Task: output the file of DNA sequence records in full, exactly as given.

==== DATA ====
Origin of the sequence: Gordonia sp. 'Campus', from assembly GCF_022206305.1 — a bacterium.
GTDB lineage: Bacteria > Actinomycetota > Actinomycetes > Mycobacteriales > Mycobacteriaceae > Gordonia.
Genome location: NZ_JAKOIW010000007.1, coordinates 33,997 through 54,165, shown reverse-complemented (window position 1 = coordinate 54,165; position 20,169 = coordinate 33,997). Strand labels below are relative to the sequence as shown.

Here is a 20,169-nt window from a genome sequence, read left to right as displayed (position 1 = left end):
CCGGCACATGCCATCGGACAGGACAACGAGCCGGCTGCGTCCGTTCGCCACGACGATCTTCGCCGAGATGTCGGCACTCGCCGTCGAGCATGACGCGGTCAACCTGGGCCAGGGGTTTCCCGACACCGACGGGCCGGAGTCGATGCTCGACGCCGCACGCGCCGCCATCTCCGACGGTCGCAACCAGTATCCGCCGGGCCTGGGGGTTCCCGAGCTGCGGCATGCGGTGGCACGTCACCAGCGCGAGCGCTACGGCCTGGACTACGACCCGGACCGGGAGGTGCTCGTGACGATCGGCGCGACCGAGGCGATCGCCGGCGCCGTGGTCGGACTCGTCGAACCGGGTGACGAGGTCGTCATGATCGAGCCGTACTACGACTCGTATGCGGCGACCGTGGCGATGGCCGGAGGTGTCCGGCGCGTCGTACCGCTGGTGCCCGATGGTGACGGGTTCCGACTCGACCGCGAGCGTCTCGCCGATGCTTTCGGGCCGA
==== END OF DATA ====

Origin of the sequence: Gordonia sp. 'Campus', from assembly GCF_022206305.1 — a bacterium.
GTDB lineage: Bacteria > Actinomycetota > Actinomycetes > Mycobacteriales > Mycobacteriaceae > Gordonia.
Genome location: NZ_JAKOIW010000007.1, coordinates 33,997 through 54,165, shown reverse-complemented (window position 1 = coordinate 54,165; position 20,169 = coordinate 33,997). Strand labels below are relative to the sequence as shown.

Here is a 20,169-nt window from a genome sequence, read left to right as displayed (position 1 = left end):
CCGGCACATGCCATCGGACAGGACAACGAGCCGGCTGCGTCCGTTCGCCACGACGATCTTCGCCGAGATGTCGGCACTCGCCGTCGAGCATGACGCGGTCAACCTGGGCCAGGGGTTTCCCGACACCGACGGGCCGGAGTCGATGCTCGACGCCGCACGCGCCGCCATCTCCGACGGTCGCAACCAGTATCCGCCGGGCCTGGGGGTTCCCGAGCTGCGGCATGCGGTGGCACGTCACCAGCGCGAGCGCTACGGCCTGGACTACGACCCGGACCGGGAGGTGCTCGTGACGATCGGCGCGACCGAGGCGATCGCCGGCGCCGTGGTCGGACTCGTCGAACCGGGTGACGAGGTCGTCATGATCGAGCCGTACTACGACTCGTATGCGGCGACCGTGGCGATGGCCGGAGGTGTCCGGCGCGTCGTACCGCTGGTGCCCGATGGTGACGGGTTCCGACTCGACCGCGAGCGTCTCGCCGATGCTTTCGGGCCGA